In Great Expectations, Dickens investigates many features of the British legal system, including the relationship of lawyers to their clients, the treatment of convicted criminals, and what happens to those who fall into debt. Dickens has few good words to say about any of these topics and he makes his critical view of them apparent through out the novel. While reading the following article of an actual court case from 1881, I observed how it compares to the fictional situations that Dickens describes.

The following article in the November 18, 1881 issue of The London Times describes a court case in which the plaintiff, a young woman by the name of Hewson, sues her former fiancé, Mr. Truefitt, for damages after he called off their planned wedding. The plaintiff's council, Mr. Seymour, begins by describing Ms. Hewson and her complaint against the defendant. He submits for evidence letters that the Mr. Truefitt had sent to the Ms. Hewson in an attempt to show that the defendant had truly meant to marry the plaintiff. Then, Mr. Seymour explains how, after rescinding his offer off marriage, Mr. Truefitt sent Ms. Hewson a disfigured picture of herself and had mocked her in the bar where she was a barmaid. After Ms. Hewson is called to the stand to attest to these statements, she become faint and leaves the courtroom. Then the defendant's counsel presents Mr. Truefitt's case telling the story of how, after he gambled his money away, fell in love with another woman, and his father told him his disapproved of his fiancé, the defendant was left with no other choice but to cancel the wedding. The article ends with a description of the judge's thoughts and, finally, the verdict.

"Breach of Promise of Marriage"

"Yesterday an action in the Queen's Bench Division for breech of promise of marriage, “Hewson v. Truefitt," in which the breach was admitted by allowing judgment, by default, was heard before Mr. Under-Sheriff Burchell and a special jury at Middlesex Sheriffs' Court to assess the amount of damages to be awarded, the claim being 8,000 pounds.

"Mr. Digby Seymour, Q.C., and Mr. Smalman Smith appeared for the plaintiff, Minnie Hewson; Mr. A. Leslie solicitor, for the defendant, Henry Truefitt.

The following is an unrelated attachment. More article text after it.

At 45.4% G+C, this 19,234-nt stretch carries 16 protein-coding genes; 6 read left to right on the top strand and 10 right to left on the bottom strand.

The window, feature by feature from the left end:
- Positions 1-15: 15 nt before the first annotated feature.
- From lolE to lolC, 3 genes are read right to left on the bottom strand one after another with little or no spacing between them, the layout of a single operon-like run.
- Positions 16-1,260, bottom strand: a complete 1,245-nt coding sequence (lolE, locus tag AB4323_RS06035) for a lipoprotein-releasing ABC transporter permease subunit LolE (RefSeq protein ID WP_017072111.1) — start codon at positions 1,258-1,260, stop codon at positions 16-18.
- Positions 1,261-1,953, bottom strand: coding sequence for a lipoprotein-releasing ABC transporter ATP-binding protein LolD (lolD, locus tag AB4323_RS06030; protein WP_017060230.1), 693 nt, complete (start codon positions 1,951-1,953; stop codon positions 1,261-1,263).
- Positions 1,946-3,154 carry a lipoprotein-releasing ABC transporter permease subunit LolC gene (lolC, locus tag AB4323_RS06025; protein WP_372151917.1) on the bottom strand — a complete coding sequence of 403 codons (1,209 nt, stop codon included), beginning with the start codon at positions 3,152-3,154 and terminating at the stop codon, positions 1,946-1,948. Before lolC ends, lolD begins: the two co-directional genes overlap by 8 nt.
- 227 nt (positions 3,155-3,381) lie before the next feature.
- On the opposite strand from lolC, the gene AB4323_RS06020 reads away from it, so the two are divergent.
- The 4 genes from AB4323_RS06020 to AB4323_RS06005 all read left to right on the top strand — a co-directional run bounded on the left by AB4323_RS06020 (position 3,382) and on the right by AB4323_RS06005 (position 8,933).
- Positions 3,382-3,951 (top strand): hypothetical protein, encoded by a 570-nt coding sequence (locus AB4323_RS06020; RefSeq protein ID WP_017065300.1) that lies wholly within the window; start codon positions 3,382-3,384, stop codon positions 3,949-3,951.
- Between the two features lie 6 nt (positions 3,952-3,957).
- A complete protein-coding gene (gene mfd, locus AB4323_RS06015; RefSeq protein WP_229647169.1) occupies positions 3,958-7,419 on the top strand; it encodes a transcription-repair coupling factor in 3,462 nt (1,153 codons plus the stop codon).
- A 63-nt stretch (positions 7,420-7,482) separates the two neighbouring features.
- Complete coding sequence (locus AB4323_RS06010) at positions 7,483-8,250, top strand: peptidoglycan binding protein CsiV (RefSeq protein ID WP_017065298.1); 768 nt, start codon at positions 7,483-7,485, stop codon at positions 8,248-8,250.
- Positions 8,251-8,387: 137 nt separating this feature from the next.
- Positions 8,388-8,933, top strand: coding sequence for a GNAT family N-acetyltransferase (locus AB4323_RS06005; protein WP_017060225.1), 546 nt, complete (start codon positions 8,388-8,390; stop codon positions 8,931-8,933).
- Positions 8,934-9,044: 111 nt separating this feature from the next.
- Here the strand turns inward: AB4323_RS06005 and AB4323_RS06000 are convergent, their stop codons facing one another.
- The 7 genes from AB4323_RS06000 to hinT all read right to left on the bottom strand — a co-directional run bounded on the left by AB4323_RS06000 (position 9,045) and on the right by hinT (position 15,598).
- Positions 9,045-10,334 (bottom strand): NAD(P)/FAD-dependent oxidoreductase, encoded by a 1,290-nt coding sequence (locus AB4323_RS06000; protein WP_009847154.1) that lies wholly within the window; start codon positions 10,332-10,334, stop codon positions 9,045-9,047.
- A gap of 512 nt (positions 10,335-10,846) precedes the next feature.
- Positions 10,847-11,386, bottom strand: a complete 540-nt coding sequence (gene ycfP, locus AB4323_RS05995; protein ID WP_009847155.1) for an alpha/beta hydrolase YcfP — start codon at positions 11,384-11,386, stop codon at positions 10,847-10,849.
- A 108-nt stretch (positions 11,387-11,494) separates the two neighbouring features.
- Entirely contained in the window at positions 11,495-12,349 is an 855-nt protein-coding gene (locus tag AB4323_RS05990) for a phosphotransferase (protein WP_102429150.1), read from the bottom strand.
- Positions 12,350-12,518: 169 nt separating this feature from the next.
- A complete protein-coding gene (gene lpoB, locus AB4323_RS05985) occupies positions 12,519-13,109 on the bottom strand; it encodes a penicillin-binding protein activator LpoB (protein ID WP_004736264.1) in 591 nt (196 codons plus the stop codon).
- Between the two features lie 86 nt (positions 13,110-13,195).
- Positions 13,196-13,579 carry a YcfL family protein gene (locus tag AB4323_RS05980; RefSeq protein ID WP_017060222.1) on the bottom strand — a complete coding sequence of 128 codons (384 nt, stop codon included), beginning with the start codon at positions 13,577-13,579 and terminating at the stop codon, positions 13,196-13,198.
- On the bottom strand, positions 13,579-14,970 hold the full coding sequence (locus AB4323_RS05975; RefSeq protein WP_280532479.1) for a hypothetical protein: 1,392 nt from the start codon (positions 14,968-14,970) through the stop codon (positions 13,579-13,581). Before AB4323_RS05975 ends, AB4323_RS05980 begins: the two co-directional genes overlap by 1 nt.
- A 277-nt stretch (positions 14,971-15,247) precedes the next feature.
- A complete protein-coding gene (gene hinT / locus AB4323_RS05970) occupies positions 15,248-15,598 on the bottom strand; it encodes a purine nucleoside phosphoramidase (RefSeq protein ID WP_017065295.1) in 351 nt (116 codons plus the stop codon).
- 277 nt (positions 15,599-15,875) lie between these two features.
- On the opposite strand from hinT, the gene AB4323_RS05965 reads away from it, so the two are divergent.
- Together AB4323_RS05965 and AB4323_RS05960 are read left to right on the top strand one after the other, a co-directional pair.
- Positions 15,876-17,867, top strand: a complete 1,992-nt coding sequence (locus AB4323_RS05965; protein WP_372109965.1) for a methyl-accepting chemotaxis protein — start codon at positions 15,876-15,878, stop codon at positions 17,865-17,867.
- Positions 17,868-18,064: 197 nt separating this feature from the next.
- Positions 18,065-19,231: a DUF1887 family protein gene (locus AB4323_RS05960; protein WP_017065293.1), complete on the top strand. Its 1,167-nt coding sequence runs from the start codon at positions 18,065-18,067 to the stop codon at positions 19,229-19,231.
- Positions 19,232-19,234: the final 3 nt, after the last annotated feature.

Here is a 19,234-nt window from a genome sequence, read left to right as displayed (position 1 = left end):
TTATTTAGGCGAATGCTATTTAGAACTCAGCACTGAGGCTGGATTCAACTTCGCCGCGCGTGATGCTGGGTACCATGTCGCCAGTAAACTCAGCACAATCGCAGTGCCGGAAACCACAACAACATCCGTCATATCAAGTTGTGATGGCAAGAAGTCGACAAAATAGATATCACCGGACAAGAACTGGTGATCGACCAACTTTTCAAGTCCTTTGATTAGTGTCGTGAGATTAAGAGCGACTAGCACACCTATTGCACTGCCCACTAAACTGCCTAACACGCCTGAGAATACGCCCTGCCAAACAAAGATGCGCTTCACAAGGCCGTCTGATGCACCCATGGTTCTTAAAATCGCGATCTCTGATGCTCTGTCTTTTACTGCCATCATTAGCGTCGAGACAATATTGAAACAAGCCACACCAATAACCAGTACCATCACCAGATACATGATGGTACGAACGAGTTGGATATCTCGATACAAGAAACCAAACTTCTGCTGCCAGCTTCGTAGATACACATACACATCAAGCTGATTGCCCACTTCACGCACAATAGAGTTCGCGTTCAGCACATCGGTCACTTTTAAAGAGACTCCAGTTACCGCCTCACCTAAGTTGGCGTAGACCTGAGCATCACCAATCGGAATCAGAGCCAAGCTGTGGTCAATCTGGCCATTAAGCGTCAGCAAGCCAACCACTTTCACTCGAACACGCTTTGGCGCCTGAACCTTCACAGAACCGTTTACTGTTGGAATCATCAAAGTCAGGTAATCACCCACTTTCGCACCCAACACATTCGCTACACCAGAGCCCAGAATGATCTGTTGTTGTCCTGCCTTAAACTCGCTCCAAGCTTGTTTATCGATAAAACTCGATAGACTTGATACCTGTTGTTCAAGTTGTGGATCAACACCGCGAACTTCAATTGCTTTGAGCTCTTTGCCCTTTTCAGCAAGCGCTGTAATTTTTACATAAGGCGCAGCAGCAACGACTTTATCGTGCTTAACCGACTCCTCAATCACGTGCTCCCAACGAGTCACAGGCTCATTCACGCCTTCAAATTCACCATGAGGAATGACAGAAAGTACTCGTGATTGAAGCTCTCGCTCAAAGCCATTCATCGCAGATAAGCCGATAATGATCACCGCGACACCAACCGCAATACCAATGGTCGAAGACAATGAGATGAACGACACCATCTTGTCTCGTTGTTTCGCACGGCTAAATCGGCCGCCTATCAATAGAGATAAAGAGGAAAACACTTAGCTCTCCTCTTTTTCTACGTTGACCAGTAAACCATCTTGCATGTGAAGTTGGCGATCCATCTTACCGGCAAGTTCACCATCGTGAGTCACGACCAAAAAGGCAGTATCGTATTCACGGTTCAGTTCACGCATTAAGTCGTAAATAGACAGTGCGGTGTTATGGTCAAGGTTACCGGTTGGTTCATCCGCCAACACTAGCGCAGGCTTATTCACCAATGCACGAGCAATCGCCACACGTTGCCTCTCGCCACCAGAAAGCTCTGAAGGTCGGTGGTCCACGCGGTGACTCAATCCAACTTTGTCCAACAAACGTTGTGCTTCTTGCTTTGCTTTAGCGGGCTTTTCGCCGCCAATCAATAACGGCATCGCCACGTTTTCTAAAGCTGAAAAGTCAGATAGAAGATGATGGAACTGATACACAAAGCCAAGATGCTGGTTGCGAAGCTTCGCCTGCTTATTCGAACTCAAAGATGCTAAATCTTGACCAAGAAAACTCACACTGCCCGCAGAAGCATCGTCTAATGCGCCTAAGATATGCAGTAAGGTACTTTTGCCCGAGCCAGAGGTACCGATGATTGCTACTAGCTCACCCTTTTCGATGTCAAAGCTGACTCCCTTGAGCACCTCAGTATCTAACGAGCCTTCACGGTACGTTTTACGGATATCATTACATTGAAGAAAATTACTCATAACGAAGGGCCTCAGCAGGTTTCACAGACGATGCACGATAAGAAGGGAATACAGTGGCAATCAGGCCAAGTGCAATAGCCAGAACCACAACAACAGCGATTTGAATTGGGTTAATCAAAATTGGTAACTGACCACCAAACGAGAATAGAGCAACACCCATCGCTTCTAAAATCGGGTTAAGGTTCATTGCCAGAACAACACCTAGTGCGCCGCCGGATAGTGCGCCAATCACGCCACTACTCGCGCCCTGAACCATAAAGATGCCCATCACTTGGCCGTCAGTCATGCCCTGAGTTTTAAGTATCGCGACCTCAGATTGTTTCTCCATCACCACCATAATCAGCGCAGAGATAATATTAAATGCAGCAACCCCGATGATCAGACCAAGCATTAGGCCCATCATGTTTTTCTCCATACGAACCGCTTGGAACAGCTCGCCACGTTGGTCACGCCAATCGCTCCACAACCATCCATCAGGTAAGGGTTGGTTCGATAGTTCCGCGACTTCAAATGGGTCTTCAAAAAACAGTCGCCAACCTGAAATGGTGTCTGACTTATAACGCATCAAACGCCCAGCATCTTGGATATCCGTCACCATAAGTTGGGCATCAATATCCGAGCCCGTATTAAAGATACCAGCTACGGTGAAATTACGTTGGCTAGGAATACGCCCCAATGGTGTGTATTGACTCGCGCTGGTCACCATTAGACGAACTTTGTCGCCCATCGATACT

"The learned counsel (Mr. Digby Seymour), in opening the case, said the plaintiff was a young woman of 22, one of eight children of Mr. Hewson, who was a licensed victualler at King's Lyan, and who had been for some time and was still barmaid at the Gaiety Restaurant in the Strand. The defendant made a proposal of marriage, and was referred to her father, who gave his consent. After a trousseau had been provided out of 100 pounds the defendant gave her, the day of the wedding fixed, and arrangements made as to Messrs. Maples furnishing apartments, the engagement was broken of, on the ground that the father of the defendant objected to the match. The learned counsel read several passage in letters to the young woman by the defendant, in which he addressed her as “My dear little Kitten," with “much love and lots of kisses from your loving Harry." He had given her a ring, She had accompanied him to Brighton and other places, and he always behaved as a gentleman would to his intended wife. The defendant's conduct after the affair was broken off, however, added insult to injury. The plaintiff had given him her photograph and it had been returned to her mutilated to the Gaiety, and addressed to her “Minnie Hewson, Barmaid, Gaiety Bar, Strand." Since then he had been to the restaurant and walked past her tossing up his head. The defense, no doubt, would be impecuniosity after his father's objection, but surely that was no answer to such a case, which seemed to him as one for substantial damages.

"The plaintiff was called and confirmed the statement of her counsel. She became acquainted with defendant at the Gaiety restaurant as one of the customers. When he began to pay her attention he told her he told her who he was and, always behaved as a gentleman. He took a box for her at the Haymarket, and made a proposal of marriage, and she told him to consider what he was doing, as she was only a poor girl. They met in Kensington-gardens the next day, when she told him his father was only a tradesman, keeping a publichouse in the country. He replied that his father was only a tradesman. He wrote to her father, and in the letter, which was read in court, said he wished to marry her, and had 2,000 pounds, which he would settle on her. He also said he had 100 pounds a year as an architect, and was very fond of Minnie. He gave her ten 25 pound-notes and 50 pounds to provide her trousseau, to save her from applying to her father It was arranged that they should be married at King's Lynn, and Mourn. Maples should furnish apartments, as she objected to a house. Nothing was said about his father objecting to the wedding, until she received a letter from the defendant, saying the “governor" had sent him a fearful letter, threatening that if he married he should not have a shilling from him. The best thing, he added, was to consider the engagement at an end, and he would send her a cheque for 100 pounds and never come to Gaiety again. She declined to release him from the engagement, and as to the threat put the matter in other hands, it made, he said in a letter, no difference to him, as he meant to stick to what he had said. On being shown the envelope addressed to her as “Barmaid," with the blotched photograph, the plaintiff said she believed the address was in the defendant's handwriting. On cross-examination, she said she had 10s a week at the Gaiety Restaurant, and admitted that occasionally there was “chaff" at the place, and that the language was not very refined.